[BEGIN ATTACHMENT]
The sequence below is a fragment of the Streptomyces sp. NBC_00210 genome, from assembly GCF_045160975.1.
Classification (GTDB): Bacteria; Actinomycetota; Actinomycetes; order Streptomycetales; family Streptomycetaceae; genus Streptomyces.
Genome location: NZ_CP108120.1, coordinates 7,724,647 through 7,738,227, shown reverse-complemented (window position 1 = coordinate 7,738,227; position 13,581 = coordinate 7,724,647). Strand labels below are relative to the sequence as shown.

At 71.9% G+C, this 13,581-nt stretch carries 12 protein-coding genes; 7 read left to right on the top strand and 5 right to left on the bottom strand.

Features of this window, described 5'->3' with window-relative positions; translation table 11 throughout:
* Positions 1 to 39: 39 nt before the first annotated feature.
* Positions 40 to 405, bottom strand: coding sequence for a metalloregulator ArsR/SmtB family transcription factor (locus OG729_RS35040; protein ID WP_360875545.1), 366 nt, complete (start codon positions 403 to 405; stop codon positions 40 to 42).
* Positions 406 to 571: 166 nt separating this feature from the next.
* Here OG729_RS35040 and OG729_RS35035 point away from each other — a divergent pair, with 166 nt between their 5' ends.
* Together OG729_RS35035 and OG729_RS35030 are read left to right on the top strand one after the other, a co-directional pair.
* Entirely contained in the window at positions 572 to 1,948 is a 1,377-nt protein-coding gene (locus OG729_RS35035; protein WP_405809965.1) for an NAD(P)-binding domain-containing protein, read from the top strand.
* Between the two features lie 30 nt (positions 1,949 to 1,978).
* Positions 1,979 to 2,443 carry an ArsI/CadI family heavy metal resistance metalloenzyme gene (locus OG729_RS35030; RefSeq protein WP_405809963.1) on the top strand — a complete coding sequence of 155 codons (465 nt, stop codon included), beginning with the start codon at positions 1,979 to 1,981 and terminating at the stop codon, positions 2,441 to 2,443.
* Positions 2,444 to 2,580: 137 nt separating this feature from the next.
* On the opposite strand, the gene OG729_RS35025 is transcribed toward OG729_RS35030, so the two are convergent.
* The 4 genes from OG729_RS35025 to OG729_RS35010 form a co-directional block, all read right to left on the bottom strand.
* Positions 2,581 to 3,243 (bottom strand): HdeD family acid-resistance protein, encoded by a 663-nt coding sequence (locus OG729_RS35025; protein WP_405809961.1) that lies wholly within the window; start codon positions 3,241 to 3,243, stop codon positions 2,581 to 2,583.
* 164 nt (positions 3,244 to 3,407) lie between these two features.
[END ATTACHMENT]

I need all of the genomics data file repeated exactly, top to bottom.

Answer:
The sequence below is a fragment of the Streptomyces sp. NBC_00210 genome, from assembly GCF_045160975.1.
Classification (GTDB): Bacteria; Actinomycetota; Actinomycetes; order Streptomycetales; family Streptomycetaceae; genus Streptomyces.
Genome location: NZ_CP108120.1, coordinates 7,724,647 through 7,738,227, shown reverse-complemented (window position 1 = coordinate 7,738,227; position 13,581 = coordinate 7,724,647). Strand labels below are relative to the sequence as shown.

At 71.9% G+C, this 13,581-nt stretch carries 12 protein-coding genes; 7 read left to right on the top strand and 5 right to left on the bottom strand.

Features of this window, described 5'->3' with window-relative positions; translation table 11 throughout:
* Positions 1 to 39: 39 nt before the first annotated feature.
* Positions 40 to 405, bottom strand: coding sequence for a metalloregulator ArsR/SmtB family transcription factor (locus OG729_RS35040; protein ID WP_360875545.1), 366 nt, complete (start codon positions 403 to 405; stop codon positions 40 to 42).
* Positions 406 to 571: 166 nt separating this feature from the next.
* Here OG729_RS35040 and OG729_RS35035 point away from each other — a divergent pair, with 166 nt between their 5' ends.
* Together OG729_RS35035 and OG729_RS35030 are read left to right on the top strand one after the other, a co-directional pair.
* Entirely contained in the window at positions 572 to 1,948 is a 1,377-nt protein-coding gene (locus OG729_RS35035; protein WP_405809965.1) for an NAD(P)-binding domain-containing protein, read from the top strand.
* Between the two features lie 30 nt (positions 1,949 to 1,978).
* Positions 1,979 to 2,443 carry an ArsI/CadI family heavy metal resistance metalloenzyme gene (locus OG729_RS35030; RefSeq protein WP_405809963.1) on the top strand — a complete coding sequence of 155 codons (465 nt, stop codon included), beginning with the start codon at positions 1,979 to 1,981 and terminating at the stop codon, positions 2,441 to 2,443.
* Positions 2,444 to 2,580: 137 nt separating this feature from the next.
* On the opposite strand, the gene OG729_RS35025 is transcribed toward OG729_RS35030, so the two are convergent.
* The 4 genes from OG729_RS35025 to OG729_RS35010 form a co-directional block, all read right to left on the bottom strand.
* Positions 2,581 to 3,243 (bottom strand): HdeD family acid-resistance protein, encoded by a 663-nt coding sequence (locus OG729_RS35025; protein WP_405809961.1) that lies wholly within the window; start codon positions 3,241 to 3,243, stop codon positions 2,581 to 2,583.
* 164 nt (positions 3,244 to 3,407) lie between these two features.